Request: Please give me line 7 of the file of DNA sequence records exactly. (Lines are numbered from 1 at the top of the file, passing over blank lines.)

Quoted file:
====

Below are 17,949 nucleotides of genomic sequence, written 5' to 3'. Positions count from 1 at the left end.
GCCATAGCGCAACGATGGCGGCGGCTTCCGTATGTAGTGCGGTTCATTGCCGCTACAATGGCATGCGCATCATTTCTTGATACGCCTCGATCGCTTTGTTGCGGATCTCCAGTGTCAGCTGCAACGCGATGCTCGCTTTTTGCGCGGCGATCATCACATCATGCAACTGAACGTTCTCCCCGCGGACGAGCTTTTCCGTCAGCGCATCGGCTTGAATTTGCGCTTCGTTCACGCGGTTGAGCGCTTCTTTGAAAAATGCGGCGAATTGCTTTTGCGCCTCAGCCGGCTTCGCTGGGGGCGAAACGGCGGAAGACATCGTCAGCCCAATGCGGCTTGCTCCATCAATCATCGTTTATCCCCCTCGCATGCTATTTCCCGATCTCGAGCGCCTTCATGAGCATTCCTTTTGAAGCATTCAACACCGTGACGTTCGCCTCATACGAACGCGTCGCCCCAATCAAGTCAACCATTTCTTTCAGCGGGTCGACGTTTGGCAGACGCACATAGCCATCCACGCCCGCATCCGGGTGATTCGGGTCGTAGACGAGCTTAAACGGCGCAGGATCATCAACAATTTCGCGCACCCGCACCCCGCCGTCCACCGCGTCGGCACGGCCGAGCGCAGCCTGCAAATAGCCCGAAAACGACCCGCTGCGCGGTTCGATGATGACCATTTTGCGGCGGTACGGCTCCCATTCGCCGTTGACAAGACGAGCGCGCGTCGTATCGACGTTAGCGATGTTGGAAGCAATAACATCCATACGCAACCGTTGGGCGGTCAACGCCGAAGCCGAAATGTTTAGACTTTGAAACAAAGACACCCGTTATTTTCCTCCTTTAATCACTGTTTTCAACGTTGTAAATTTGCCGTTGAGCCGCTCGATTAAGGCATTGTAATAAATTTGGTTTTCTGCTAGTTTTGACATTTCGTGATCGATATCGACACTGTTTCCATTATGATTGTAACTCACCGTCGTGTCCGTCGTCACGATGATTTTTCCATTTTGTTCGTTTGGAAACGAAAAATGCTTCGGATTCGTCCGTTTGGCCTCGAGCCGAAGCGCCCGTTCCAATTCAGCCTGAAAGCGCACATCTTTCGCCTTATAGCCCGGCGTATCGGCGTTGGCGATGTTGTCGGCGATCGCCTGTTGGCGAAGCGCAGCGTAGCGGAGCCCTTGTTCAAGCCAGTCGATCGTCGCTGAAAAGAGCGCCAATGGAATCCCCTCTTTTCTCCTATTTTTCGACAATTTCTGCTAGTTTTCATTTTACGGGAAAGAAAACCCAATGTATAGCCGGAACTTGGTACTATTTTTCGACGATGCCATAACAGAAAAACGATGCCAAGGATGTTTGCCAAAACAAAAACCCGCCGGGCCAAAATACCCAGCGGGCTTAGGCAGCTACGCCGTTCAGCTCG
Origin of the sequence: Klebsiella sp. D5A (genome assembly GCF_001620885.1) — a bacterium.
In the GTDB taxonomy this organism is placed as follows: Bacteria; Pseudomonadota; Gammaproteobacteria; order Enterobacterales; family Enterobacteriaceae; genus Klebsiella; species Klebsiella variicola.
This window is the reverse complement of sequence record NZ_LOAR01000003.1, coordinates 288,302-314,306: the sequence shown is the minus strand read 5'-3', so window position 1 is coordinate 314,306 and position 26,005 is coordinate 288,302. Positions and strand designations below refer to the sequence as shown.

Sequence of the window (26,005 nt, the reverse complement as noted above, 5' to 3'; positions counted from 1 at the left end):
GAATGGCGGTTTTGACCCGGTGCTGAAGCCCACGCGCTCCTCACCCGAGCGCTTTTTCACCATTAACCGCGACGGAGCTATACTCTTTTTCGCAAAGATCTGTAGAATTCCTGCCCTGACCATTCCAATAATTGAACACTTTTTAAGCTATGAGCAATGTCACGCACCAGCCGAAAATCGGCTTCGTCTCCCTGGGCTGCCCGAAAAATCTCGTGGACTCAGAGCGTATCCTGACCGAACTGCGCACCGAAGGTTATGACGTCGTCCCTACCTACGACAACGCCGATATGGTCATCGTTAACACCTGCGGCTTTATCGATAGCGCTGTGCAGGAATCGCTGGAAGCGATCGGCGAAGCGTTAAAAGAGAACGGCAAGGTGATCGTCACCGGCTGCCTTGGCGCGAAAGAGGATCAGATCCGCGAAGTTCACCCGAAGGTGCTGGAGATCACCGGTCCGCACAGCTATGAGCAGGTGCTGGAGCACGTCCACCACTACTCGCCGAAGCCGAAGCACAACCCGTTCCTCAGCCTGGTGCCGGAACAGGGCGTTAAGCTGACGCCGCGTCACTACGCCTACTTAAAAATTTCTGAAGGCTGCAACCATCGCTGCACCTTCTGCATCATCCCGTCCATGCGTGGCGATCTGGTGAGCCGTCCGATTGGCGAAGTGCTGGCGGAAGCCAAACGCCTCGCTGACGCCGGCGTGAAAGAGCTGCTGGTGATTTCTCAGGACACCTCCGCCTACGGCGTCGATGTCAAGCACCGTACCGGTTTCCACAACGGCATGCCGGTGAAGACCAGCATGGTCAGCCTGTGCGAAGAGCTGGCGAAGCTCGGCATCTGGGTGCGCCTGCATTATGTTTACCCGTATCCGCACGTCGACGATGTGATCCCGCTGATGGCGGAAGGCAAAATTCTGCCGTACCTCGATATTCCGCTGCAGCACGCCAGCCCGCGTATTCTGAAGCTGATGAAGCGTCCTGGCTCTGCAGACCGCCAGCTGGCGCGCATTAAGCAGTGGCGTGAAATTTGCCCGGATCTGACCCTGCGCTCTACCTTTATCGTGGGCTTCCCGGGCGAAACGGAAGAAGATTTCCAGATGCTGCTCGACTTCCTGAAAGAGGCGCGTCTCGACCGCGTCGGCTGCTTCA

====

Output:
GAATGGCGGTTTTGACCCGGTGCTGAAGCCCACGCGCTCCTCACCCGAGCGCTTTTTCACCATTAACCGCGACGGAGCTATACTCTTTTTCGCAAAGATCTGTAGAATTCCTGCCCTGACCATTCCAATAATTGAACACTTTTTAAGCTATGAGCAATGTCACGCACCAGCCGAAAATCGGCTTCGTCTCCCTGGGCTGCCCGAAAAATCTCGTGGACTCAGAGCGTATCCTGACCGAACTGCGCACCGAAGGTTATGACGTCGTCCCTACCTACGACAACGCCGATATGGTCATCGTTAACACCTGCGGCTTTATCGATAGCGCTGTGCAGGAATCGCTGGAAGCGATCGGCGAAGCGTTAAAAGAGAACGGCAAGGTGATCGTCACCGGCTGCCTTGGCGCGAAAGAGGATCAGATCCGCGAAGTTCACCCGAAGGTGCTGGAGATCACCGGTCCGCACAGCTATGAGCAGGTGCTGGAGCACGTCCACCACTACTCGCCGAAGCCGAAGCACAACCCGTTCCTCAGCCTGGTGCCGGAACAGGGCGTTAAGCTGACGCCGCGTCACTACGCCTACTTAAAAATTTCTGAAGGCTGCAACCATCGCTGCACCTTCTGCATCATCCCGTCCATGCGTGGCGATCTGGTGAGCCGTCCGATTGGCGAAGTGCTGGCGGAAGCCAAACGCCTCGCTGACGCCGGCGTGAAAGAGCTGCTGGTGATTTCTCAGGACACCTCCGCCTACGGCGTCGATGTCAAGCACCGTACCGGTTTCCACAACGGCATGCCGGTGAAGACCAGCATGGTCAGCCTGTGCGAAGAGCTGGCGAAGCTCGGCATCTGGGTGCGCCTGCATTATGTTTACCCGTATCCGCACGTCGACGATGTGATCCCGCTGATGGCGGAAGGCAAAATTCTGCCGTACCTCGATATTCCGCTGCAGCACGCCAGCCCGCGTATTCTGAAGCTGATGAAGCGTCCTGGCTCTGCAGACCGCCAGCTGGCGCGCATTAAGCAGTGGCGTGAAATTTGCCCGGATCTGACCCTGCGCTCTACCTTTATCGTGGGCTTCCCGGGCGAAACGGAAGAAGATTTCCAGATGCTGCTCGACTTCCTGAAAGAGGCGCGTCTCGACCGCGTCGGCTGCTTCA